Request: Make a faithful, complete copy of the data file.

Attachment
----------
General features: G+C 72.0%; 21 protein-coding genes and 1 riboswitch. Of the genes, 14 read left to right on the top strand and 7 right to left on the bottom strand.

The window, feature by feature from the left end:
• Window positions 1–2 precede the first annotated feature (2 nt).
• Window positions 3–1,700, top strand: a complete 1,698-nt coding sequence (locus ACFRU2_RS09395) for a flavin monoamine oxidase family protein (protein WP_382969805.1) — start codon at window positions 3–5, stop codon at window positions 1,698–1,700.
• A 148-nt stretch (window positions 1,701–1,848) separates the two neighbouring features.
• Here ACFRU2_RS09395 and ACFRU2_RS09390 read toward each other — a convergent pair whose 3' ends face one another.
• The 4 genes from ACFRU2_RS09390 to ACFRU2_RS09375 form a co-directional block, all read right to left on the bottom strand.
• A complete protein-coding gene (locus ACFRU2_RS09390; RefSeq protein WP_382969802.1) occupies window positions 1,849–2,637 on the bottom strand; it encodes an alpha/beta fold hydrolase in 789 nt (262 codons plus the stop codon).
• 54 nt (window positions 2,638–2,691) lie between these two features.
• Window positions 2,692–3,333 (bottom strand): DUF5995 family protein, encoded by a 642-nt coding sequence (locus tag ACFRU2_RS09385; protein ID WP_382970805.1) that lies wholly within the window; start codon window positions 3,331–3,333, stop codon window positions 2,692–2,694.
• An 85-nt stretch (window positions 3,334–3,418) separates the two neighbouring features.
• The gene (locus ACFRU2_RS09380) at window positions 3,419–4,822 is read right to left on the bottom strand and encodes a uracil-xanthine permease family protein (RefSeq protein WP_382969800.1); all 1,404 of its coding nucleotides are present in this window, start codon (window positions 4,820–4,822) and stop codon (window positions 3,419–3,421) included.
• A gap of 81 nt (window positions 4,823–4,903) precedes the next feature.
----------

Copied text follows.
General features: G+C 72.0%; 21 protein-coding genes and 1 riboswitch. Of the genes, 14 read left to right on the top strand and 7 right to left on the bottom strand.

The window, feature by feature from the left end:
• Window positions 1–2 precede the first annotated feature (2 nt).
• Window positions 3–1,700, top strand: a complete 1,698-nt coding sequence (locus ACFRU2_RS09395) for a flavin monoamine oxidase family protein (protein WP_382969805.1) — start codon at window positions 3–5, stop codon at window positions 1,698–1,700.
• A 148-nt stretch (window positions 1,701–1,848) separates the two neighbouring features.
• Here ACFRU2_RS09395 and ACFRU2_RS09390 read toward each other — a convergent pair whose 3' ends face one another.
• The 4 genes from ACFRU2_RS09390 to ACFRU2_RS09375 form a co-directional block, all read right to left on the bottom strand.
• A complete protein-coding gene (locus ACFRU2_RS09390; RefSeq protein WP_382969802.1) occupies window positions 1,849–2,637 on the bottom strand; it encodes an alpha/beta fold hydrolase in 789 nt (262 codons plus the stop codon).
• 54 nt (window positions 2,638–2,691) lie between these two features.
• Window positions 2,692–3,333 (bottom strand): DUF5995 family protein, encoded by a 642-nt coding sequence (locus tag ACFRU2_RS09385; protein ID WP_382970805.1) that lies wholly within the window; start codon window positions 3,331–3,333, stop codon window positions 2,692–2,694.
• An 85-nt stretch (window positions 3,334–3,418) separates the two neighbouring features.
• The gene (locus ACFRU2_RS09380) at window positions 3,419–4,822 is read right to left on the bottom strand and encodes a uracil-xanthine permease family protein (RefSeq protein WP_382969800.1); all 1,404 of its coding nucleotides are present in this window, start codon (window positions 4,820–4,822) and stop codon (window positions 3,419–3,421) included.
• A gap of 81 nt (window positions 4,823–4,903) precedes the next feature.